Last week, we reviewed the first half of 2013 in terms of key events and news stories (see 1H 2013 Supply Chain in Review). As promised, this week we'll do a similar review but "by the numbers," with some nice charts thrown in.
On the economic front, as noted last week, Q1 US was just revised down to real growth (factoring out inflation) of only 1.8%, while many have also ratcheted down Q2 estimates (the actual number will come out in a few weeks) to just 1% or so, as inventory levels have been declining. 2012 levels were: Q4 - 0.4%; Q3 - 3.1%; Q2 - 1.3%; Q1 - 2.0%.
So this is just the reality. With one exception, Q3 of last year, growth has been barely positive. Since Q1 2010 (see chart), real growth has averaged just 1.9% per quarter, including the Q2 estimate - not good, but a lot better than Europe.
The US manufacturing sector has generally been a bright spot all along in the weak recovery, and that largely continued in the first half, when compared to the weak GDP numbers. The Purchasing Managers Index from the Institute for Supply Management was over the 50 mark that separates expansion from contraction for every month but May, when it dipped to 49%, followed by a better 50.9 score in June. However, as can be seen in the chart below, the level of growth has been dropping since the start of the year.
Another view of manufacturing is the level of manufacturing output. As we have noted many time, we have still yet to recover from the drop in output of more than 20% at the bottom of the recession in June, 2009. At an current index level of 95.5, that means US production is still more than 4% below its peak output in the base year of 2007. Output was basically flat in the first half of this year after a modest ramp up in late 2102, again indicating a wobbling economy.
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In general, input and commodity costs continued their more than two-year downward slide. Metals prices really slumped, down 15% across the nine industrial metals we follow in 1H, though steel was closer to flat.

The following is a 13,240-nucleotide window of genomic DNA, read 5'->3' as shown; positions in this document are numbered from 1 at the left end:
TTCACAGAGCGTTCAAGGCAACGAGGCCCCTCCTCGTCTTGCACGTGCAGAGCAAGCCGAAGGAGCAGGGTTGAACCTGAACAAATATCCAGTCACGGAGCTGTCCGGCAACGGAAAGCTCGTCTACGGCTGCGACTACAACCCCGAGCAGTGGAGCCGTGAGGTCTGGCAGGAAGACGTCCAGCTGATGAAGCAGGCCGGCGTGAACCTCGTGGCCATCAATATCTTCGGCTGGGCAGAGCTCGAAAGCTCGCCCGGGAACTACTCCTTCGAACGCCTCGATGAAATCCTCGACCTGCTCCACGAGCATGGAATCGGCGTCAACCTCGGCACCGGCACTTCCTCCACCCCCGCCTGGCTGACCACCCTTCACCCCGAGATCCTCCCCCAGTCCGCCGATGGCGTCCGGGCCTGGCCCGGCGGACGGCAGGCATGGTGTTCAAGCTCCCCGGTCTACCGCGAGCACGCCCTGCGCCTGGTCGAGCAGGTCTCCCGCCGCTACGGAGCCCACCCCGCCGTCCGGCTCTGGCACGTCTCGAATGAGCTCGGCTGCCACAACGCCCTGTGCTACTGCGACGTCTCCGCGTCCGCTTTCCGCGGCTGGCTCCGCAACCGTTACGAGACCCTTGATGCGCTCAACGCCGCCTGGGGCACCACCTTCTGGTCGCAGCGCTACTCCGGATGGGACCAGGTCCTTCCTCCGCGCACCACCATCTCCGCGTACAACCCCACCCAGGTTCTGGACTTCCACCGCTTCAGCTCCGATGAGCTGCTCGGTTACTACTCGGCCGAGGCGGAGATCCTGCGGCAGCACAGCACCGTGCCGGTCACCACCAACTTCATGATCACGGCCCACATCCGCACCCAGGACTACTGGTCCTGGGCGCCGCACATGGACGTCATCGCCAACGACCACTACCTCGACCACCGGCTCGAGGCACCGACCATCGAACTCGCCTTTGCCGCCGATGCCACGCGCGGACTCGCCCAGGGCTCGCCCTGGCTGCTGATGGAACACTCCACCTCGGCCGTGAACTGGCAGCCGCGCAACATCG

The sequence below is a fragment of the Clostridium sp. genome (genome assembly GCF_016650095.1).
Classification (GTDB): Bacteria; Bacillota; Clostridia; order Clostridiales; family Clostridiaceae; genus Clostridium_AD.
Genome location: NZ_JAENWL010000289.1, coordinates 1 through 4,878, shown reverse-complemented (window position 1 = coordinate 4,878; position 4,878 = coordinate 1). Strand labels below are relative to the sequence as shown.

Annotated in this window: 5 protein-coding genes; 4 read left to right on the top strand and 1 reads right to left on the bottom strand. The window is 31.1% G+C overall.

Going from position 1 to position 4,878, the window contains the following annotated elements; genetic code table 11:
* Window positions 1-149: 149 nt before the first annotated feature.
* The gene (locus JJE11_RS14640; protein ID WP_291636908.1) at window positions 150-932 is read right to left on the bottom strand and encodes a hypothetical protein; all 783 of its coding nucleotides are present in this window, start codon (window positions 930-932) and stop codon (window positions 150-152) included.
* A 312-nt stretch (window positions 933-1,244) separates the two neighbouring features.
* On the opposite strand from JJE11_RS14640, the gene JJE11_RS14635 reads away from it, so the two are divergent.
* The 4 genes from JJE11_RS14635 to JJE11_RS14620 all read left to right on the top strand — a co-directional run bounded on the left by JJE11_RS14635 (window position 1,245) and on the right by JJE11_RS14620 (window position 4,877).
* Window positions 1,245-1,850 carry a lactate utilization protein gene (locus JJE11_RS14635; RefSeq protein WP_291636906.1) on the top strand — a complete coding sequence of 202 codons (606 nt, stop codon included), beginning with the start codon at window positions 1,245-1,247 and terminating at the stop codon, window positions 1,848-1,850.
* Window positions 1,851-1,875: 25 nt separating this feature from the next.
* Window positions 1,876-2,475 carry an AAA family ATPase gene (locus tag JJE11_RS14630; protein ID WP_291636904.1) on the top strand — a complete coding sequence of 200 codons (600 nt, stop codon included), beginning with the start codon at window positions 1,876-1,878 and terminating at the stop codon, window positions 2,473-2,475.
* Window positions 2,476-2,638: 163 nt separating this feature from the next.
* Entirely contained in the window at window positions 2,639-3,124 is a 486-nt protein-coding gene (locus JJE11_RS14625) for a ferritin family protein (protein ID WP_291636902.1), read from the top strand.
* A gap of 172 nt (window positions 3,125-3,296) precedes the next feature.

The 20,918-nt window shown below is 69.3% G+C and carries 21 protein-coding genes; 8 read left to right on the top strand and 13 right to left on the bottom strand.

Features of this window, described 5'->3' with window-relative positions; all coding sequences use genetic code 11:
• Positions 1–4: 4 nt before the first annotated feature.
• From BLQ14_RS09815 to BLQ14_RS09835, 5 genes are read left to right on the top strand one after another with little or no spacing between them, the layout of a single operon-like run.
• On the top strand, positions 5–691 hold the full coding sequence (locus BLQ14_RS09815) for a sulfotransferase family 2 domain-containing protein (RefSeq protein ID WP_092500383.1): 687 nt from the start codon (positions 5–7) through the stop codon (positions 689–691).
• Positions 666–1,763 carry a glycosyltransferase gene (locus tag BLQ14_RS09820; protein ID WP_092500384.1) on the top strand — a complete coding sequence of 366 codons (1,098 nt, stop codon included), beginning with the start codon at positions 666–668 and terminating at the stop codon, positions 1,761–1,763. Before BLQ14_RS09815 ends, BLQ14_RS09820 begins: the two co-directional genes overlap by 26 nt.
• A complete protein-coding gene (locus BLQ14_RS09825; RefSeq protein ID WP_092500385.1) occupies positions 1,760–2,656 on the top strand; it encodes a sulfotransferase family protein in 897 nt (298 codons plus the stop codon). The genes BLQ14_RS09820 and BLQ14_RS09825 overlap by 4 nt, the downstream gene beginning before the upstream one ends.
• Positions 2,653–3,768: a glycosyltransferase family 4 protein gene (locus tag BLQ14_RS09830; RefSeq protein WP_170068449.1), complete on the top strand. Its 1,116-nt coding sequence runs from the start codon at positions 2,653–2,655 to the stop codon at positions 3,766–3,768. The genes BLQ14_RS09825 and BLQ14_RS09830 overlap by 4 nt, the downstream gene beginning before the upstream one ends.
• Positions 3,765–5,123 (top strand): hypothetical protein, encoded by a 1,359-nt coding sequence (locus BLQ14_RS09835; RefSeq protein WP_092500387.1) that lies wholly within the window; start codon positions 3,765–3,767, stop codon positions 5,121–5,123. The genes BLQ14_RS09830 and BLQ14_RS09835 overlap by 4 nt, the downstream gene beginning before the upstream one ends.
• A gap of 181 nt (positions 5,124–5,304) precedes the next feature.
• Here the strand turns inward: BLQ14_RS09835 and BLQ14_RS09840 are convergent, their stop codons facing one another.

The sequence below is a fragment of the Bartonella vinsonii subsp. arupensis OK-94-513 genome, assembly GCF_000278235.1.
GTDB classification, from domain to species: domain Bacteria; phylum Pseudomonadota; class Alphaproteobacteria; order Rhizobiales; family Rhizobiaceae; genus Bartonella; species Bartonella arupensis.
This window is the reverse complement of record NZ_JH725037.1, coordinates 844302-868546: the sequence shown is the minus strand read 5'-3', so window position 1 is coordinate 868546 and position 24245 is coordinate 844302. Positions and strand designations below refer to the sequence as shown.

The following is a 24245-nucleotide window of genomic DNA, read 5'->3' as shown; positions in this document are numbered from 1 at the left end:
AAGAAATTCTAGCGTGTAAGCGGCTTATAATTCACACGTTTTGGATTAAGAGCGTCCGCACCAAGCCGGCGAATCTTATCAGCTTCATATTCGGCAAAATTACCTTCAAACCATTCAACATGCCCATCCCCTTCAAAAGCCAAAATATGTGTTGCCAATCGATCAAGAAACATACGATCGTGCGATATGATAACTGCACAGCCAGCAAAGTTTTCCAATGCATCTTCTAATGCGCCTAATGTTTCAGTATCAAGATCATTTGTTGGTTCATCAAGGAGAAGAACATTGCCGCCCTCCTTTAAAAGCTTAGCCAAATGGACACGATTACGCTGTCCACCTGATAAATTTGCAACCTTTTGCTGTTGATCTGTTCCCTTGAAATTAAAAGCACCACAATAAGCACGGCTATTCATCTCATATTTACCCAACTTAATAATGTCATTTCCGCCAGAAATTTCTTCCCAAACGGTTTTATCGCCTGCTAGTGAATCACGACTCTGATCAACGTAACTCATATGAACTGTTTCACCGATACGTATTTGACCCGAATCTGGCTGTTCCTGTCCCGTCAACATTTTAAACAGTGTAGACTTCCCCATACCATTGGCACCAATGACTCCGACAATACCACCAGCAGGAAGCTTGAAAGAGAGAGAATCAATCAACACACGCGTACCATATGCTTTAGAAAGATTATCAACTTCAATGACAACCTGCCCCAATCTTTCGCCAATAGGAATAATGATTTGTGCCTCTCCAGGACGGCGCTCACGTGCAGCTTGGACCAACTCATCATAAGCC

West Texas Intermediate was an exception to the downward trend, up 5.6% in the first half on the spot market, and rising rapidly both in the spot and futures markets so far in July. Crude oil futures started the year off at about $93 per barrel and are now over $105, though most of that rise came in July (see chart).
The Thompson Reuters/Jeffries Commodity Price Index at the end of June was down 24% from its recent peak in Q2 2011, almost in a straight diagonal line.
Diesel prices were largely flat, starting the year at $3.92 for national on-road prices, and ending June at $3.83, which was the weekly low for the year. The high mark was $4.16 in late February, meaning a delta from peak to trough of about 17%.
From a logistics perspective, trucking volumes have been up fairly strongly for the year, with the ATA Freight Tonnage Index rising from 121.7 in December to 126 in May - a record high (the June number will probably be released today). That means freight volumes are now 26% above year 2000 baseline levels, a level the index actually fell below for parts of 2009.
But even with truckload carriers generally keeping a strong lid on capacities, and freight volumes up 4% or so in the first half, there has not been that much upward pressure on rates. Below we contrast the ATA index change to the Case Linehaul Rate index, which has actually drifted down a percent or two since the start of the year.
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Ocean container shipping continued to be in favor of shippers and importers. The Shanghai Containerized Freight Index, which tracks spot market rates for shipping 40-foot containers rates rose at the end of 2012 and through the beginning of this year, but have since seen a experienced a consistent decline. Rates are now well below prior-year levels, with shipments to the US west coast down 31% year-over-year and down 22% on East coast port sailings. Rates to Europe are down in the 50-60% range.
E-commerce sales keep chugging along, totaling $61.4 billion in Q1 – that's up 15.8% over Q1 2012, according to the Census bureau. By the way we figure it, that makes e-commerce about 7.5% of applicable total retail sales, when you strip out automobiles, restaurants and gas stations.
Ok, that's it. If we missed some numbers you would like to see, send me a note at the feedback button below.
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